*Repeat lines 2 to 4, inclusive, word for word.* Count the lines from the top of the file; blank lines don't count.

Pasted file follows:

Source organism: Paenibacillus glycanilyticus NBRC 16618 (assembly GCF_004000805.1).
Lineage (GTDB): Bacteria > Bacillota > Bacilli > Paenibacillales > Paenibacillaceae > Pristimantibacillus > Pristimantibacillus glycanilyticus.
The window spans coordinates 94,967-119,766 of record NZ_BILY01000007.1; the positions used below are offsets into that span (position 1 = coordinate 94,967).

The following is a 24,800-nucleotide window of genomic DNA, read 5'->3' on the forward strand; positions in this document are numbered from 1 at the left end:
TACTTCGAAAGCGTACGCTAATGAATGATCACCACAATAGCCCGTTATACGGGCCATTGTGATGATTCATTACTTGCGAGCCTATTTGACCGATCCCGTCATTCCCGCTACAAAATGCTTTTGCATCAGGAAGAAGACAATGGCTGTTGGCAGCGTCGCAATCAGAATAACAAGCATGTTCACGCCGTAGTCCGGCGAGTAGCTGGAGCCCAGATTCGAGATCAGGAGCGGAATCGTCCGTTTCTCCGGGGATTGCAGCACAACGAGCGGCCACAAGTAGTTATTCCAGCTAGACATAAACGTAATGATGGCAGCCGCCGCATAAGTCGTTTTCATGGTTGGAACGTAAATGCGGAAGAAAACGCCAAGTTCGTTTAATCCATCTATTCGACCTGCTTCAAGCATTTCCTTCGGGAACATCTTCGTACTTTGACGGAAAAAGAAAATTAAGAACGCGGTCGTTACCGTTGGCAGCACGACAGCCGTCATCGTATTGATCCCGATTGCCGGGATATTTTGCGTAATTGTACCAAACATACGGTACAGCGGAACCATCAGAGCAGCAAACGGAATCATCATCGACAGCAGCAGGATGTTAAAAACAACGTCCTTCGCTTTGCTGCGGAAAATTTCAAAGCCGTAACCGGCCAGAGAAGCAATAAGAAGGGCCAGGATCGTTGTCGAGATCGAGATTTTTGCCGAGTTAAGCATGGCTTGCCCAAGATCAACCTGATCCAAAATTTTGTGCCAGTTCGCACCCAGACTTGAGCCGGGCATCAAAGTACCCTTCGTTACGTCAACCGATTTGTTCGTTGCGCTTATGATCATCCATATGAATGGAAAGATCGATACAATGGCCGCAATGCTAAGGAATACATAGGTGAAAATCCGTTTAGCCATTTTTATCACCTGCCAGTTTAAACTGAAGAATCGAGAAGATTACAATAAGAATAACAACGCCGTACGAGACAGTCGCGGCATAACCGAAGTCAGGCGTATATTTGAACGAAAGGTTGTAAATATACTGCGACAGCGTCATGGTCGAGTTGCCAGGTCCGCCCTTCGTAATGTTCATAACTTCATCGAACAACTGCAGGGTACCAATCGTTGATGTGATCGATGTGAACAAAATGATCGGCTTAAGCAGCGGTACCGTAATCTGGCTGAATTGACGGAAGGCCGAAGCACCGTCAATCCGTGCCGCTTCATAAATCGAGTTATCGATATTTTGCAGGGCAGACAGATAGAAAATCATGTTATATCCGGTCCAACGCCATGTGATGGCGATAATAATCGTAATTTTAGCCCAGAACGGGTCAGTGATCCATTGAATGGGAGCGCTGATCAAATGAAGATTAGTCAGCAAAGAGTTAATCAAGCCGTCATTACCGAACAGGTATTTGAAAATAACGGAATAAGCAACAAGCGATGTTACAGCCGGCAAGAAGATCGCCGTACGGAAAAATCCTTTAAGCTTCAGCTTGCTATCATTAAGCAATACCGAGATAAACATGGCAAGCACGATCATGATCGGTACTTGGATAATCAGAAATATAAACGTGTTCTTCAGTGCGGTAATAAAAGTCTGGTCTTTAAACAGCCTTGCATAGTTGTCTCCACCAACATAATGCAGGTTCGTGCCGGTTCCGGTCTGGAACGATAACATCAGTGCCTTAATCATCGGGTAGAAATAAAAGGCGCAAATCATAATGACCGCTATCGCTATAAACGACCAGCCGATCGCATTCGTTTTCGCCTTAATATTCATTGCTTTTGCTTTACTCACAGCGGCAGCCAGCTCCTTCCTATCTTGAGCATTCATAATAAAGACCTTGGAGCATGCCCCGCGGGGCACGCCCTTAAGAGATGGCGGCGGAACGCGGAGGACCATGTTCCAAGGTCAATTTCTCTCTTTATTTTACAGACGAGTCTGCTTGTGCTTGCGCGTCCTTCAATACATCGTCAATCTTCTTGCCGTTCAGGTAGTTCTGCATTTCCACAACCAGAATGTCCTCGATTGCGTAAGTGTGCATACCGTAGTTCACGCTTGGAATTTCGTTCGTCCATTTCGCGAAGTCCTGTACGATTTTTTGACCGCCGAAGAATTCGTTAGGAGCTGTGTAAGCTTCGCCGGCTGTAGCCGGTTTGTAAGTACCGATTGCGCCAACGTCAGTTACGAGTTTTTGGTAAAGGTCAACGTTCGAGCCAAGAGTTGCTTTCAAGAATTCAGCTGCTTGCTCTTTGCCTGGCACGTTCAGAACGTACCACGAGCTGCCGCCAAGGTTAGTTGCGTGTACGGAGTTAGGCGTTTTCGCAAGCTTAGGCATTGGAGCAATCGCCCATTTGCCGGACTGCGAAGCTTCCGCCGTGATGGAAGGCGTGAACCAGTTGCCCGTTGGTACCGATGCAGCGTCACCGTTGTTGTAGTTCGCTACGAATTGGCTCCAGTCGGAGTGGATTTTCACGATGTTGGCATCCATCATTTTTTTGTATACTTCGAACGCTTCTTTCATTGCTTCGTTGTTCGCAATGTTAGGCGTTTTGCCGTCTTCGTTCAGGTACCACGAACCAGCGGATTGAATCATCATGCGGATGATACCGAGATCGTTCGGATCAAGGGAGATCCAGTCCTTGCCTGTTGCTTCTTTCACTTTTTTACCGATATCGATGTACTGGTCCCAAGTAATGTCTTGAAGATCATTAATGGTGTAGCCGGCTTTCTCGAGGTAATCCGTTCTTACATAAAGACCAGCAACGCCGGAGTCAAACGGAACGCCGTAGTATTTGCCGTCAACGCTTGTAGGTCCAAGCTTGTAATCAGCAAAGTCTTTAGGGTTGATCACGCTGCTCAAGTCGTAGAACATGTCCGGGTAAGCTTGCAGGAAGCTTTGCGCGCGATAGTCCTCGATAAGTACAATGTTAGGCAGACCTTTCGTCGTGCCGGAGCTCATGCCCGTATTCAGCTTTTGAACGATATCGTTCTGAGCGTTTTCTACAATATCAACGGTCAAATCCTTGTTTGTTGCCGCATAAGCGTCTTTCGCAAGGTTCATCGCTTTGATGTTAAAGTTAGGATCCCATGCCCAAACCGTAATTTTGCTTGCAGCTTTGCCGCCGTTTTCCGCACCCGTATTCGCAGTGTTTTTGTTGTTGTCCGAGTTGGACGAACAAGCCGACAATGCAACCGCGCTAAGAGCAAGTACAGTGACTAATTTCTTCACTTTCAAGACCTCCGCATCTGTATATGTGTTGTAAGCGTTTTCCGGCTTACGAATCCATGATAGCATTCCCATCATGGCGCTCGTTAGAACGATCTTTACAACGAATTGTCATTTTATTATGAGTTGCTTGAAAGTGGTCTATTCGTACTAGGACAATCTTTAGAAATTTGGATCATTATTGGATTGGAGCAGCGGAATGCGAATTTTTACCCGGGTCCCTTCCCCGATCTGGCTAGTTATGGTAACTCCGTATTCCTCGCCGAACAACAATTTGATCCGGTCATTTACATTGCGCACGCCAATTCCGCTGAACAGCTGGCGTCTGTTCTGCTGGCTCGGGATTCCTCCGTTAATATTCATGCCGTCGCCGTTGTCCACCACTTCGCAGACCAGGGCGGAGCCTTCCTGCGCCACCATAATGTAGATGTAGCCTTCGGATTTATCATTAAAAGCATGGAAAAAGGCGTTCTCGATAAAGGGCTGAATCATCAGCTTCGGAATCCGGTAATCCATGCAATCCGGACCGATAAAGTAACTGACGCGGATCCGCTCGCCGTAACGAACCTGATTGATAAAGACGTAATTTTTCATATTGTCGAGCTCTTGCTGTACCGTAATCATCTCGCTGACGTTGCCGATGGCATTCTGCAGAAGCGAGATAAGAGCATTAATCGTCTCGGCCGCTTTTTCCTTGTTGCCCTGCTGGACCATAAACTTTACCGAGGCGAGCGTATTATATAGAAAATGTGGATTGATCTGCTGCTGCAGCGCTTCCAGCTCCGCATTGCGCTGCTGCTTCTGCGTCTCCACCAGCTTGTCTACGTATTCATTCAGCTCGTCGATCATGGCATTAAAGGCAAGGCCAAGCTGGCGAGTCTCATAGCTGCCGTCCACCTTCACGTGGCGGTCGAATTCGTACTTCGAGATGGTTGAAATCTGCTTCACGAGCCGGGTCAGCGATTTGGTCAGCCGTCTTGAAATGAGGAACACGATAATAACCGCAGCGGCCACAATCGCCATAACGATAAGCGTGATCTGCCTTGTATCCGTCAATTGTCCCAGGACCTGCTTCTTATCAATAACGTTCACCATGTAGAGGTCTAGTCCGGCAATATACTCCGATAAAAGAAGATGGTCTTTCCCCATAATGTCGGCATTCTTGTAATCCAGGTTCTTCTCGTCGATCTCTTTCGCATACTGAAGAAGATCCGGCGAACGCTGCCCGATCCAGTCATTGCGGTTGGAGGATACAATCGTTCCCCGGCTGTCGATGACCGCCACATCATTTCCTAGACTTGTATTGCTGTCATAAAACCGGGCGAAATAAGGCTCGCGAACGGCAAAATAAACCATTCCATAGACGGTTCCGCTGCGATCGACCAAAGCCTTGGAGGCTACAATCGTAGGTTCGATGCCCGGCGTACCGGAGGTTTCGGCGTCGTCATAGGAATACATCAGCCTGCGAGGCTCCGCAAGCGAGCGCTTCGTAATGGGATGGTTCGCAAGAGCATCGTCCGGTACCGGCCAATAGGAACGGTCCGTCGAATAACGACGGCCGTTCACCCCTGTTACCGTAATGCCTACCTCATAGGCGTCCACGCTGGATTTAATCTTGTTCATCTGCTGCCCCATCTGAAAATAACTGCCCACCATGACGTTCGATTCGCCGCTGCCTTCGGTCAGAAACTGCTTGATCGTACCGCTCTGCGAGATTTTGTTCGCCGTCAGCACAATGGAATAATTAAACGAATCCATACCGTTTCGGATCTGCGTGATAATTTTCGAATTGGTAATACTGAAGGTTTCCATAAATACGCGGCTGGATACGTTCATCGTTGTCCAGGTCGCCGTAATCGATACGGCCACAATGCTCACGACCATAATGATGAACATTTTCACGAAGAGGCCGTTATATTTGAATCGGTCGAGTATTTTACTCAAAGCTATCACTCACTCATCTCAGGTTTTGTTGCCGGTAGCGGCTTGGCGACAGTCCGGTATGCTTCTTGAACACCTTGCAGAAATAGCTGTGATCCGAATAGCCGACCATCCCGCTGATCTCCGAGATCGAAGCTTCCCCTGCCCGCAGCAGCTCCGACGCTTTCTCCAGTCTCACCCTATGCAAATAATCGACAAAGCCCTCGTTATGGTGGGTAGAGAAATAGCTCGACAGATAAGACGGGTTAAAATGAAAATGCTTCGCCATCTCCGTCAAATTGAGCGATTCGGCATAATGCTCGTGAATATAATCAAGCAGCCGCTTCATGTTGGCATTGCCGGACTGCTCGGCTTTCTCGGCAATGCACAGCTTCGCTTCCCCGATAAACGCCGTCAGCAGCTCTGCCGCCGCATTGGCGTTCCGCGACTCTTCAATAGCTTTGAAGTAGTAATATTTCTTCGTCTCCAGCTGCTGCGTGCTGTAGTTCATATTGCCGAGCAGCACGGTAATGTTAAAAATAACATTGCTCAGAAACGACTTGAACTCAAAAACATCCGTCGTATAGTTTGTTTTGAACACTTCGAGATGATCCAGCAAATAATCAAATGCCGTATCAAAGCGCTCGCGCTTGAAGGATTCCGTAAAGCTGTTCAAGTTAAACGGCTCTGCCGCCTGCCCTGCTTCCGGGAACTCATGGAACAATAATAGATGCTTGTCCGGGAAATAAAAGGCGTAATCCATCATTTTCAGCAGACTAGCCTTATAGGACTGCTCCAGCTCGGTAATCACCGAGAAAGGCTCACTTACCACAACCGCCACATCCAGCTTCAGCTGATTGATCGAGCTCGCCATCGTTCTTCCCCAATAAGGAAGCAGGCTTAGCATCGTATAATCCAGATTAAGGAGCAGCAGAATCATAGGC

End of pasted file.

Lineage (GTDB): Bacteria > Bacillota > Bacilli > Paenibacillales > Paenibacillaceae > Pristimantibacillus > Pristimantibacillus glycanilyticus.
The window spans coordinates 94,967-119,766 of record NZ_BILY01000007.1; the positions used below are offsets into that span (position 1 = coordinate 94,967).

The following is a 24,800-nucleotide window of genomic DNA, read 5'->3' on the forward strand; positions in this document are numbered from 1 at the left end: